A few weeks ago I rejoined Flickr after years off of the platform.
I joined after realizing that the service effectively fulfills two needs I have around photography, two needs that I hadn’t solved very well up to this point. The first need is effortless offsite backup of my entire photo library. The second need is sharing high quality photos publicly with friends and family.
It replaces my usage of significantly-more-manual solutions to solve these needs. To solve the first need, I started utilizing AWS Glacier a little over a year ago as a way to back up my photos. I chose AWS Glacier at the time for the pricing scheme—it’s trivial to host hundreds of GB of photos, so long as you don’t have a need to access them. (On this factor alone it was very effective: I spent 25¢ a month to host my library of photos taken since 2014.)
The problem came when I needed to make a routine out of uploading my new photos. I never found a routine for uploading and never found a reasonable scheme for tracking what photos I’d uploaded successfully or not. The task was just too annoying and I found myself consistently putting it off. I also found myself dreaming of ways that I could make the task better by programming a solution, but never found the time to do that.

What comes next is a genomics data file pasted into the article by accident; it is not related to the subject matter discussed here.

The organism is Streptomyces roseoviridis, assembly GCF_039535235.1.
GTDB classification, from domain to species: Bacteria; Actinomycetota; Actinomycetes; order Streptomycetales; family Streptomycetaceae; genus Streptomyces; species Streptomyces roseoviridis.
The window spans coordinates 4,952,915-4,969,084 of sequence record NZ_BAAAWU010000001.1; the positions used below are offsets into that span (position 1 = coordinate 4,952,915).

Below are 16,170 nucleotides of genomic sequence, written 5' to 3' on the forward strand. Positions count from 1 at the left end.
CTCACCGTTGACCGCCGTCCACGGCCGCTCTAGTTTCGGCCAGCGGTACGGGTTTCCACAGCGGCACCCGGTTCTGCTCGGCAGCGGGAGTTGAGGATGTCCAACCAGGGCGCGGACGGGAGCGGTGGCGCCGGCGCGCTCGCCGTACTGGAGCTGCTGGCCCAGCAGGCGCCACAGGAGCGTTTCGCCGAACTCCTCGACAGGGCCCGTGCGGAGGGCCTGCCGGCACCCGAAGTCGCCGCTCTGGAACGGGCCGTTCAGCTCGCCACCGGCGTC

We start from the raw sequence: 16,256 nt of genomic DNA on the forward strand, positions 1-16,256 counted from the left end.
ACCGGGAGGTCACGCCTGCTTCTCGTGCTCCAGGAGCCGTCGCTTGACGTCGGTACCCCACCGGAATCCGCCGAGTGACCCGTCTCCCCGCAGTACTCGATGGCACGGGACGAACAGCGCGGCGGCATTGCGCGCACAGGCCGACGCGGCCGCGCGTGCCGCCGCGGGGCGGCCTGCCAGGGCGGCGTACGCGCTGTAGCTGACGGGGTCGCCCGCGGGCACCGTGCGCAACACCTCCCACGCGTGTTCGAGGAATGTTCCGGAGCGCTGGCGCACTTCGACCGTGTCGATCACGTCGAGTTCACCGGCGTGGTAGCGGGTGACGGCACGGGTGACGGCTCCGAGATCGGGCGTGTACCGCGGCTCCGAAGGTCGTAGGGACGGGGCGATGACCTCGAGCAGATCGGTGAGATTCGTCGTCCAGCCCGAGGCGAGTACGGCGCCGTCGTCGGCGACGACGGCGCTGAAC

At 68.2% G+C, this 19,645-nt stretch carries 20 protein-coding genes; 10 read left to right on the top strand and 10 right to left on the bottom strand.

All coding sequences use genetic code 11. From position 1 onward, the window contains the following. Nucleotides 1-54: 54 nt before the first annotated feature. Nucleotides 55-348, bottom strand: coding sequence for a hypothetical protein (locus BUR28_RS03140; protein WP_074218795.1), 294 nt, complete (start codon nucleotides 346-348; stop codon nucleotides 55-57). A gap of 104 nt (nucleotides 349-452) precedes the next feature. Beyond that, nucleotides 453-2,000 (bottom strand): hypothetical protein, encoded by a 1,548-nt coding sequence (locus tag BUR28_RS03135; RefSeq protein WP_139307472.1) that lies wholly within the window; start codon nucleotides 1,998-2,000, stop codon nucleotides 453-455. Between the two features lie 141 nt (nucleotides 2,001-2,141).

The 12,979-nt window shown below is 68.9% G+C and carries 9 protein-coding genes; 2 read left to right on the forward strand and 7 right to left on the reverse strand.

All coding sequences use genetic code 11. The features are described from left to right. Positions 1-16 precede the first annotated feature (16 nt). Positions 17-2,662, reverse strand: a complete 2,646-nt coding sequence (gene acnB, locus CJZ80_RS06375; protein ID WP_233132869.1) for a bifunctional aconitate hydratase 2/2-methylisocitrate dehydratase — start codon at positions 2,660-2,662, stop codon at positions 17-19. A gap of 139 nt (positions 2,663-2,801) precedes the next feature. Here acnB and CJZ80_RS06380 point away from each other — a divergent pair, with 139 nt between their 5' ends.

Ultimately this meant that my backups were not happening.
My previous solution for photo sharing was similarly clunky and required a lot of effort on my part to share—I self-hosted my photos on a subdomain of this website. I unfortunately never found the time to make that site work well and upload photos regularly. Like the backup solution, I was always considering ways to improve it but never found the time or effort to do so.
So I count this as a lesson learned—ultimately the cheapest solution isn’t the cheapest if you’re not going to use it. It’s worth spending money to solve your need if it does so in a more effortless way.